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Johnson, Malcolm, Koppen, not DeRoux – 8/5/18

I love the Teanaway. Expansive views, cool trees, bright lichen, awesome weather – all of it. I needed a 20 mile training run, and put together a loop of Johnson, Malcolm, Koppen, and De Roux. Two birds with one stone – explore some peaks and get in some miles. And, I’m quite proud of hitting a new PR distance 🙂

This was hard. It turns out none of the trails are super great for running. The walkups are mostly class 2 and full of choss. There’s plenty of bushwhacking to be had, either mandatory (the trail’s overgrown) or optional (I took several wrong turns). There’s no water along the ridge, and 20 miles is a long ways.

I learned a lot on this trip. My technical comfort limits are way different when I’m alone vs when I’m with others. Class 2 and most class 3 is no big deal for me, usually. Here I found myself getting sketched out on dirt. I packed a lot of music, audio books, and podcasts, thinking that I’d get bored or get too in my mind. I didn’t need any of that until I spent the last 6 miles on road (Dropkick Murphy’s, a lifesaver). I also learned that I can go for a lot longer than I thought. At mile 10 my legs hurt, and at mile 12 I would have described them as shot. But I had 8 more miles to go and pushed through it. Sure, I walked some, but I also ran a lot. These are just small vignettes. As I continue to push myself I’m amazed at discovering that some preconceived limits aren’t big deals, while other things I never would have imagined to get in my way absolutely do.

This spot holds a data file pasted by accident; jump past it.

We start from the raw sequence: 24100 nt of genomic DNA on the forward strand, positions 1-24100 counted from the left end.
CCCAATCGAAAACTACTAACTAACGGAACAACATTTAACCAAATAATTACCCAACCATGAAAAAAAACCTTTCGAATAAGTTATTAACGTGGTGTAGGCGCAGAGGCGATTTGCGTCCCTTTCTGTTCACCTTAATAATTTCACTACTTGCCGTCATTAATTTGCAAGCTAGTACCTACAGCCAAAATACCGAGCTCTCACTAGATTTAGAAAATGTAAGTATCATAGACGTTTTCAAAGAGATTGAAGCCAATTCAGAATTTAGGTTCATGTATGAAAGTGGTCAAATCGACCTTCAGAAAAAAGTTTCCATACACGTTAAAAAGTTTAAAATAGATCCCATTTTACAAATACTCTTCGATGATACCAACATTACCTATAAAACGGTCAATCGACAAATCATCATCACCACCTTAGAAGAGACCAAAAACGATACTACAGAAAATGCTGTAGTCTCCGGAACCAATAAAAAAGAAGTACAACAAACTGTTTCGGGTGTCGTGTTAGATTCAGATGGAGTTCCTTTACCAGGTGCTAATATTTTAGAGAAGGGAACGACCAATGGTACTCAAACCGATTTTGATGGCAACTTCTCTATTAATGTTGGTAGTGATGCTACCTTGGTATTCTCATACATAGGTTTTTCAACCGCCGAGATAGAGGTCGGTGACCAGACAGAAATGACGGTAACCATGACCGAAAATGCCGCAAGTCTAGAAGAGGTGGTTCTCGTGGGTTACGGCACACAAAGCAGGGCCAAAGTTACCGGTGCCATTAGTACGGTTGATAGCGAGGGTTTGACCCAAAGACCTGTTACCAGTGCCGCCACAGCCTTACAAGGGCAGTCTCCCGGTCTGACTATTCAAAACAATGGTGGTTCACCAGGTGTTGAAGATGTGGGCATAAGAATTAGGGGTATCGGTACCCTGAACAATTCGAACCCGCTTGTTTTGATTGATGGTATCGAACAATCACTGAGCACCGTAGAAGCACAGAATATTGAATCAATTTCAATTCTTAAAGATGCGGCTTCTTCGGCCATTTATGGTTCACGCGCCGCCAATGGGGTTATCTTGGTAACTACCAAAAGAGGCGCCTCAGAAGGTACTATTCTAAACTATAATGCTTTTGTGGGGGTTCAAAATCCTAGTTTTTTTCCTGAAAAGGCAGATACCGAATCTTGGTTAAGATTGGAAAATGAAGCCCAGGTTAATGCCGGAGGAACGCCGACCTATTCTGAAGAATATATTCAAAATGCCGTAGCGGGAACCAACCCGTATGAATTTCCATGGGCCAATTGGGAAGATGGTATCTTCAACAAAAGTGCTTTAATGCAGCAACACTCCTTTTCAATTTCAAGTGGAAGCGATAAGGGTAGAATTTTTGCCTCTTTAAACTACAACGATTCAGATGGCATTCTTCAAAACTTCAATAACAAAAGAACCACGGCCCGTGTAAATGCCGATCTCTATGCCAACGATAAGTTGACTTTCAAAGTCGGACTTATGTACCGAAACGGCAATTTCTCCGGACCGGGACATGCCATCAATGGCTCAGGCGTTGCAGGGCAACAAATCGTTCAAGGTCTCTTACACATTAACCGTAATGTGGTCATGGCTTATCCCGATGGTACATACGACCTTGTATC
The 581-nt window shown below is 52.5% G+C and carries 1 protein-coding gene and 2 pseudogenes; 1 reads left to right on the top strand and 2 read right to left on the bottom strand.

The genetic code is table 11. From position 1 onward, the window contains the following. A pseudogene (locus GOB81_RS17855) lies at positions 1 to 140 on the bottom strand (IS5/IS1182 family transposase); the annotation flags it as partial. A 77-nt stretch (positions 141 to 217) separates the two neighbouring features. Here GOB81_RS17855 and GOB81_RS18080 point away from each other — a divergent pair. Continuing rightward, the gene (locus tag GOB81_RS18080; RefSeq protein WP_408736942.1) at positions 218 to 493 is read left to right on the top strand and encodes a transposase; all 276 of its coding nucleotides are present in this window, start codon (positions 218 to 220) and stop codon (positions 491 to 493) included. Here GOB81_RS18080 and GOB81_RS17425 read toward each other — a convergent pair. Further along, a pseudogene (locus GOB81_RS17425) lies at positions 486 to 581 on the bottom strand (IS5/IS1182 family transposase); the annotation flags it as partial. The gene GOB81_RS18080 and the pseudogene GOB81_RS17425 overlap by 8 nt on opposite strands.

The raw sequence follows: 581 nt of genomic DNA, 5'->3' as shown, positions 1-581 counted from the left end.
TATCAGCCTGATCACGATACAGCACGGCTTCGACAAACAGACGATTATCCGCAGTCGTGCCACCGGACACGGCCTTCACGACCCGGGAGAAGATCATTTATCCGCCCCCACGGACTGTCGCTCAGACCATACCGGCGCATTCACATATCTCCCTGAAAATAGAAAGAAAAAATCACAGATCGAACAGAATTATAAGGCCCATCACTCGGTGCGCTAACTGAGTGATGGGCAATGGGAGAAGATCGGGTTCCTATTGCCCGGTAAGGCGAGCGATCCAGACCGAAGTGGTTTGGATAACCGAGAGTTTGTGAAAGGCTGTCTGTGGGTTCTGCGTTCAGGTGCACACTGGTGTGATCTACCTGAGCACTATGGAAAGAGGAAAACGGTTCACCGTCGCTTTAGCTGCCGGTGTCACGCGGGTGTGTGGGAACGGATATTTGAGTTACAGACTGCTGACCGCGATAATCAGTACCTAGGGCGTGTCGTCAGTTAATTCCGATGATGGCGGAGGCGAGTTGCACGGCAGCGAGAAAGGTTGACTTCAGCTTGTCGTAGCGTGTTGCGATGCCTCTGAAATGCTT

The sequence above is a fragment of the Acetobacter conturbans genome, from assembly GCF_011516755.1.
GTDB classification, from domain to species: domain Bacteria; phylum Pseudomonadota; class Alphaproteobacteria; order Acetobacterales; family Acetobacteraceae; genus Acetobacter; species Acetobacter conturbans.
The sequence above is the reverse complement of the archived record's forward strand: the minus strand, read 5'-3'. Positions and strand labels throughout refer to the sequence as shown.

I’m going to whine a bit describing the trail, but understand that looking back on it I think it wasn’t really so bad. I’ll go back again. Probably not this year.